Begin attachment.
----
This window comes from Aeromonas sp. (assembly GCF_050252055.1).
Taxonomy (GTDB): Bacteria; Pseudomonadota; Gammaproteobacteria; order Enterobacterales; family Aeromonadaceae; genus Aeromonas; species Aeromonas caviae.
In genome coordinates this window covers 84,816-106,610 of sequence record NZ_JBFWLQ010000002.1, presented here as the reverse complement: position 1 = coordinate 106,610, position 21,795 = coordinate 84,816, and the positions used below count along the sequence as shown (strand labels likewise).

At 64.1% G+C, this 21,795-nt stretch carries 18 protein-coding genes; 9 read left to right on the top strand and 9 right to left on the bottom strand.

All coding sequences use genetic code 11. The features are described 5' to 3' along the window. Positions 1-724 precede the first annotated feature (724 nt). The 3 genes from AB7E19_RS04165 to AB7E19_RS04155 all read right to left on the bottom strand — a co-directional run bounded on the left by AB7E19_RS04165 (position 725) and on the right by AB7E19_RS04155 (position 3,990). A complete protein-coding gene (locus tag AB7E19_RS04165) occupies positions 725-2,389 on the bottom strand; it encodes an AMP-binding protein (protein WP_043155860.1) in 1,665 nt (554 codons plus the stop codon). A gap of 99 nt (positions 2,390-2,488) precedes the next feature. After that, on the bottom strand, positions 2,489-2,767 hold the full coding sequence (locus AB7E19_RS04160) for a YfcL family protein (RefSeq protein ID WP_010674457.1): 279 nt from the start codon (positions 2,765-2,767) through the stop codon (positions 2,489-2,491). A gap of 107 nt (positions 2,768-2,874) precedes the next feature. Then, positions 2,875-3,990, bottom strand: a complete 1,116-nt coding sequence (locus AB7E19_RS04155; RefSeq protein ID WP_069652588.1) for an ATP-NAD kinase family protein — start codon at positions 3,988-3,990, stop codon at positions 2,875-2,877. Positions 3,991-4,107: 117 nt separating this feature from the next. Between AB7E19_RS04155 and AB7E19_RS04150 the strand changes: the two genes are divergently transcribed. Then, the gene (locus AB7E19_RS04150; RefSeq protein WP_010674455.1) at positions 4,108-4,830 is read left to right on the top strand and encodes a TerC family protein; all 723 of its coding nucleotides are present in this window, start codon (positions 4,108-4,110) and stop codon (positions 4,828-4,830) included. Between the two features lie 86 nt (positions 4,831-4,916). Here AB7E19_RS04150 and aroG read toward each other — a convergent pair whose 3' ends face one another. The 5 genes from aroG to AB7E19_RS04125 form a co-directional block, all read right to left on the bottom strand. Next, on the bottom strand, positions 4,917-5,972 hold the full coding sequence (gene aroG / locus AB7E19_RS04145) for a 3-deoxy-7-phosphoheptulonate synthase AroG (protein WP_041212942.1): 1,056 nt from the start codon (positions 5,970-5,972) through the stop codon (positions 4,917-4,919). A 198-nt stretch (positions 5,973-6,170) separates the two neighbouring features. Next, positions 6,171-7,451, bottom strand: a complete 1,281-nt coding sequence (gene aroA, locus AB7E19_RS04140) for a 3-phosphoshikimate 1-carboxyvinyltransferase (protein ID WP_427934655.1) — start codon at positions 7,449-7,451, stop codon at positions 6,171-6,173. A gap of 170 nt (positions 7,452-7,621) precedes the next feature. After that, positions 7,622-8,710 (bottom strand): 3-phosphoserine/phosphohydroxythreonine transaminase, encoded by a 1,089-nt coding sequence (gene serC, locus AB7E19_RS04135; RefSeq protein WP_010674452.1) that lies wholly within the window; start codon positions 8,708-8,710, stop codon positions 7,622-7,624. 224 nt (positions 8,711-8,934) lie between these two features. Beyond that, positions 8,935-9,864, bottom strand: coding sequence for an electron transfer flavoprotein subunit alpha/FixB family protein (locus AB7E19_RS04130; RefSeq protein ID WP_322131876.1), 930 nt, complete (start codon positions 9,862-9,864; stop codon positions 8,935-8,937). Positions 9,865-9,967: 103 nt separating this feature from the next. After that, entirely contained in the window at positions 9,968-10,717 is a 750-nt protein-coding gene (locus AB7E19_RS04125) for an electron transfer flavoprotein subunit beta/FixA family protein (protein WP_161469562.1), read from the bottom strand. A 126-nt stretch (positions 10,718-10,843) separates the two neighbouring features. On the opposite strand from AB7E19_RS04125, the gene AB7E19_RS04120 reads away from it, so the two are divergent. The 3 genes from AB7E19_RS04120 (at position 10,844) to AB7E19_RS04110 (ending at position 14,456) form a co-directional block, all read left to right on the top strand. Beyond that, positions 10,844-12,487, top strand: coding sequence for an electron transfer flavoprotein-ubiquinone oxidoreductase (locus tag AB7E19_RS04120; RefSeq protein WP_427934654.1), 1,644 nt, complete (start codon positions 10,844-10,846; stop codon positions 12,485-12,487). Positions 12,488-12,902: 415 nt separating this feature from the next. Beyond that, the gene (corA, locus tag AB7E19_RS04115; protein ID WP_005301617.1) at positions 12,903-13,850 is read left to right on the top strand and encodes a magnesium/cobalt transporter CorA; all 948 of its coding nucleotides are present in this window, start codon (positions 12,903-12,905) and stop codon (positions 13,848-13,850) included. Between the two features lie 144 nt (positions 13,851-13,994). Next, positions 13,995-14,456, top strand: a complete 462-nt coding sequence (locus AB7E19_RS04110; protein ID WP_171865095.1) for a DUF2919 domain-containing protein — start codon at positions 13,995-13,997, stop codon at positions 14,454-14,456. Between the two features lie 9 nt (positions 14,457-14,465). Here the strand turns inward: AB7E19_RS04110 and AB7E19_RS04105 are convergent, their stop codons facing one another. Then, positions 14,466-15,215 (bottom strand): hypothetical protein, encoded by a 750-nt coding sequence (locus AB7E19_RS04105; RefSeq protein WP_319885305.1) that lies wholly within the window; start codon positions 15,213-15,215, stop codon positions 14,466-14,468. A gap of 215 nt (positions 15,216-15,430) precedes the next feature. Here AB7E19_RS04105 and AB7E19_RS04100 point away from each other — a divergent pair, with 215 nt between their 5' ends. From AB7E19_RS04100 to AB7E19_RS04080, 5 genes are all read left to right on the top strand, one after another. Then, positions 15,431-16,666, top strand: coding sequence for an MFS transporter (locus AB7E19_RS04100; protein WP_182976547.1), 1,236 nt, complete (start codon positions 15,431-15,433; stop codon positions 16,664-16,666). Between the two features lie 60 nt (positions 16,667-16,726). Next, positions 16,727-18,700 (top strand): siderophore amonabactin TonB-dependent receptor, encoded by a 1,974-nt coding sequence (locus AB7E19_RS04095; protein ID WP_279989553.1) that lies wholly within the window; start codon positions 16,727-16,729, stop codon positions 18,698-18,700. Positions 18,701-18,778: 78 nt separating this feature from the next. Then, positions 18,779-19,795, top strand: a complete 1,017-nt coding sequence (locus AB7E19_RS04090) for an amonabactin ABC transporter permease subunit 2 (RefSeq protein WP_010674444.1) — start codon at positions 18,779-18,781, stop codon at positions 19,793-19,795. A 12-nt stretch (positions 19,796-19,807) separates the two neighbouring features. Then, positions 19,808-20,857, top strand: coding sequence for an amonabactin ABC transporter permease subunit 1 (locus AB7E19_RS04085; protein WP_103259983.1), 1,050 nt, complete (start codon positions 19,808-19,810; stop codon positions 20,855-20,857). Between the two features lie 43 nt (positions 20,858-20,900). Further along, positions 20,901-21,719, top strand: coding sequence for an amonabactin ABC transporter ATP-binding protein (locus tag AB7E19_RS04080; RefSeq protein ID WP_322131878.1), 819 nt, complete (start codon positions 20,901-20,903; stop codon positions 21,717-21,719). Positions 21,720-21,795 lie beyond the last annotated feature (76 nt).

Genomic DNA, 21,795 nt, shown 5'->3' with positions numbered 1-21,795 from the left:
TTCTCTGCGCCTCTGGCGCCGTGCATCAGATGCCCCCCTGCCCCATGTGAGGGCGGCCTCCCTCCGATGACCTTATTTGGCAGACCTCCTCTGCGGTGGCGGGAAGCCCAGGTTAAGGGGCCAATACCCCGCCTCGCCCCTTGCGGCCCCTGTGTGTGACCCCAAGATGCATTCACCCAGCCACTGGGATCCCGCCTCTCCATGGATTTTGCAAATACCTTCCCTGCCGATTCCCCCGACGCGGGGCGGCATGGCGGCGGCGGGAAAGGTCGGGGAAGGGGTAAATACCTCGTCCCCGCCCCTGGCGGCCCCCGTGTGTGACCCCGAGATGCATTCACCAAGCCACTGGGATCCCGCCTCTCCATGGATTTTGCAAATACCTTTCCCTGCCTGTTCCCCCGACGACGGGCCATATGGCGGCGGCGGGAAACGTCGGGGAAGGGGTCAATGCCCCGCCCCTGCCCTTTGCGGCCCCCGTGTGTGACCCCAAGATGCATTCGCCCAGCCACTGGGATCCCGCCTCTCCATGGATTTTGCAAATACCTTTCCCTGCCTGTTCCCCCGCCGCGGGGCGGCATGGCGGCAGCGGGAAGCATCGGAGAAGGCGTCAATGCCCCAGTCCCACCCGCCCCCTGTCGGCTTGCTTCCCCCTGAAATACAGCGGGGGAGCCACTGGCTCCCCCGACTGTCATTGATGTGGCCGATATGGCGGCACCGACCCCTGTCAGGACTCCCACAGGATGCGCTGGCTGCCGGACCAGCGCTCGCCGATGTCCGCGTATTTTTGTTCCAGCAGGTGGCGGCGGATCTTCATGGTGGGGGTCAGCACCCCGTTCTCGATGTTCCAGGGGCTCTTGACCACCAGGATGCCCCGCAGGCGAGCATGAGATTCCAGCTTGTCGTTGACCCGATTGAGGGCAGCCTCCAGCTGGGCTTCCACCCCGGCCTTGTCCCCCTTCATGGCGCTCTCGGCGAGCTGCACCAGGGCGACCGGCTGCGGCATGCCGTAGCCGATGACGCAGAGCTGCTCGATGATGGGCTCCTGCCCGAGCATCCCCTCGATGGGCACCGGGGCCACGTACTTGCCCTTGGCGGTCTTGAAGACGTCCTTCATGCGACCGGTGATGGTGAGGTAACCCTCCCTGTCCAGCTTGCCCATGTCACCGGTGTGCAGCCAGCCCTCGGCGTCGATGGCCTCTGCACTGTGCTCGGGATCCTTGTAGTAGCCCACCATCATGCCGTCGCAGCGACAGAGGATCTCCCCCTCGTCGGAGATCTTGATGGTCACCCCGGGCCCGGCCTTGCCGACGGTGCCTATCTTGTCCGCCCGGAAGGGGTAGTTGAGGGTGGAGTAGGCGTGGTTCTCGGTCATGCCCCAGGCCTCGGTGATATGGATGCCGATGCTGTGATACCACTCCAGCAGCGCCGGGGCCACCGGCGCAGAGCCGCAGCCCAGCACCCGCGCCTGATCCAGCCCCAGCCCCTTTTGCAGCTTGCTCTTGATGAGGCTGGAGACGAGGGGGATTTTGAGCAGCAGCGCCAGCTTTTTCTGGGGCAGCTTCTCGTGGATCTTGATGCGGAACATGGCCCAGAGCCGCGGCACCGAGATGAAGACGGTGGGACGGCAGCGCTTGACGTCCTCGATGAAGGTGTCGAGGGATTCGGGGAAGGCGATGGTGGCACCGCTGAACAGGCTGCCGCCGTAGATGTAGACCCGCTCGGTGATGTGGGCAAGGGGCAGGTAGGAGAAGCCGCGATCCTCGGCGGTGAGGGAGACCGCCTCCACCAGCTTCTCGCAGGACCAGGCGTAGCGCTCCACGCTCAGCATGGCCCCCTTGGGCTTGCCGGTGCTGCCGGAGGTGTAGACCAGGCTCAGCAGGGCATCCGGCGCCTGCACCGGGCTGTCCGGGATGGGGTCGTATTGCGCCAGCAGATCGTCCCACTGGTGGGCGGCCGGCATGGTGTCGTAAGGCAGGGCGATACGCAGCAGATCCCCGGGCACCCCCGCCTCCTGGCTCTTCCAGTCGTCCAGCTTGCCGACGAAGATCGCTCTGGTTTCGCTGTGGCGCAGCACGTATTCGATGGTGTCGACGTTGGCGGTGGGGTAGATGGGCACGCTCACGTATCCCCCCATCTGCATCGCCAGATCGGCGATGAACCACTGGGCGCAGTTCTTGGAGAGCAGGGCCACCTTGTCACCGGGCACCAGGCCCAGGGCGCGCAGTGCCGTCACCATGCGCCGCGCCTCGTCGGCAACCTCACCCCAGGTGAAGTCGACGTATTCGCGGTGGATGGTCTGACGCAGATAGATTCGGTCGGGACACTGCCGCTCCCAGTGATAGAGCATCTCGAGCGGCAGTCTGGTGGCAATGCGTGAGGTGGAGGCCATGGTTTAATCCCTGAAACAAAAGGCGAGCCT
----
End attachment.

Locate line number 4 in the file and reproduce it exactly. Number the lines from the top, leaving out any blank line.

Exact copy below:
At 64.1% G+C, this 21,795-nt stretch carries 18 protein-coding genes; 9 read left to right on the top strand and 9 right to left on the bottom strand.